Scratch Files and Scratch Buffers
In this blog, we’re going to take a look at both scratch files and scratch buffers and identify their key uses.
This blog post covers the same material as the video with some additional tips and tricks. This provides an easy way for people to skim the content quickly if they prefer reading to watching, and to give the reader/watcher code samples and links to additional information.
What Are Scratch Files and Scratch Buffers?
Scratch files and buffers are temporary files that are helpful for a range of uses. Scratch files are fully functional, runnable and debuggable files. They’re useful for drafting up code or running code in isolation. Alternatively, scratch buffers are plain text files. They’re useful for making quick notes, a todo list or frequently used strings.
We can view our scratch files and buffers in the Project Window in the Scratches folder under Scratches and Consoles.
Scratch files and buffers are available across your projects in IntelliJ IDEA. If you create them in one project, they will appear in your other projects in the same location (provided you’re using the same version of IntelliJ IDEA). Scratch files and buffers are temporary files but they will persist when you restart IntelliJ IDEA even if you invalidate your caches. However, they will be removed if you restore your default settings or reinstall IntelliJ IDEA.
Tip: Scratch files and buffers are stored in the IDE configuration directory under scratches. They are available from any IDE and project that uses this configuration directory.
Scratch files can be of various types including Java, Kotlin, HTML, etc. Scratch files are all IDE aware with syntax highlighting, code completion and all other features for the corresponding files type. We can create a scratch file by using Ctrl+Alt+Shift+Insert on Windows/Linux or ⌘⇧N on macOS. We can start typing in the file type that we’re looking for, for example Kotlin, and then create our code using the normal IDE functionality we’d expect, including running it.
We can also change the language of a scratch file, for example, we can change a text file to HTML by right-clicking on it and selecting Change Language. Then, start typing in HTML to filter the list and once we press return, IntelliJ IDEA will render the contents correctly.
Scratch files can be moved to a project by dragging and dropping it into our project or pressing F6 to refactor the file. Once a scratch file is part of a specific project, it will no longer be visible in the scratch files directory in the project, or any other.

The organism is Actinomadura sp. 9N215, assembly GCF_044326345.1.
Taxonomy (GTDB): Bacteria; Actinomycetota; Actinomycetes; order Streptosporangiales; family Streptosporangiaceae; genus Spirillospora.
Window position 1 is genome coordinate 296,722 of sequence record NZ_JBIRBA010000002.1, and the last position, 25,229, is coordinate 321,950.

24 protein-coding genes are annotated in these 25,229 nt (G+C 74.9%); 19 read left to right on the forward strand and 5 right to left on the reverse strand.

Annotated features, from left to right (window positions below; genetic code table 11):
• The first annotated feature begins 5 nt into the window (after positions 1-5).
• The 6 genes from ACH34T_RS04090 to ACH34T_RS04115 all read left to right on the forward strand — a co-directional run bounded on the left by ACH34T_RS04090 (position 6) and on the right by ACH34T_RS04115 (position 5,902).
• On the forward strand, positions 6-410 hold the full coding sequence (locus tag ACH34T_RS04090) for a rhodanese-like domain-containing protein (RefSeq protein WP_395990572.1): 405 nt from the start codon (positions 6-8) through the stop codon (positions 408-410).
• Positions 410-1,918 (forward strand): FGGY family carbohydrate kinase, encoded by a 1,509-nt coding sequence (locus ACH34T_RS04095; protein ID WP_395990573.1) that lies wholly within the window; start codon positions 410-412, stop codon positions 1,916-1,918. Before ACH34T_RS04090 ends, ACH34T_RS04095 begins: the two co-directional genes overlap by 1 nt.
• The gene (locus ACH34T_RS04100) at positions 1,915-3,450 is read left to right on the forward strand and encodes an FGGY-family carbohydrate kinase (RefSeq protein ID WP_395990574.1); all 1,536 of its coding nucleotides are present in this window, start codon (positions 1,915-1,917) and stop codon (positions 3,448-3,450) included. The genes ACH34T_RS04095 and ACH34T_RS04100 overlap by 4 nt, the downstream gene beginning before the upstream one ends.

We recommend you rename your scratch files to something that’s more meaningful for you.
Tip: To run an SQL scratch file, you need to have a connection to a data source. In IntelliJ IDEA, you need to attach a scratch file to the query console.
We can create a scratch buffer by using Ctrl+Shift+A on Windows/Linux or ⇧⌘A on macOS then typing in scratch and selecting New Scratch Buffer. Scratch buffers in IntelliJ IDEA use a default naming convention. The first scratch buffer that you create is called buffer1.txt. The second will be called buffer2.txt and so forth up to buffer5.txt. This is the maximum number of scratch buffers that we can have with the default name. If we try and create more, IntelliJ IDEA will prompt us and overwrite the contents of the first scratch buffer. We can rename our scratch buffers to something more meaningful and then it won’t count towards our allowance of 5. For example, we can rename our buffer2.text to database-connection.txt.
If we create another scratch buffer this time around, we get a blank buffer2.txt because we renamed the previous one.
We can also change the language of scratch buffers to benefit from the IDE-aware functionality. For example, we can type some Groovy code into our buffer2.txt file but we won’t get any IDE help because it’s initially a text file. We can fix that by right-clicking on buffer2.txt and selecting Change Language. When we select Groovy and click Return, IntelliJ IDEA will render the file accordingly.
Tip: You can create a shortcut for the New Scratch Buffer action as described in Configuring keyboard shortcuts.
Tips for Use
Both scratch files and buffers are treated in a similar way to other files in IntelliJ IDEA. We can use Ctrl+Shift+E on Windows/Linux or ⇧⌘E on macOS to see them in our Recent Locations, and we can filter this dialog by changed areas too.
Even though scratch files and buffers are not in source control, IntelliJ IDEA still tracks their changes locally. You can view this in the local history. However, they are temporary files so please treat them as such:
Check anything important into version control if you want to keep hold of it!
Scratch files and scratch buffers help you to reduce clutter in your main project while keeping your focus on your current task. Scratch files are fully functional and are ideal for code snippets while scratch buffers are plain text files that are ideal for quick notes.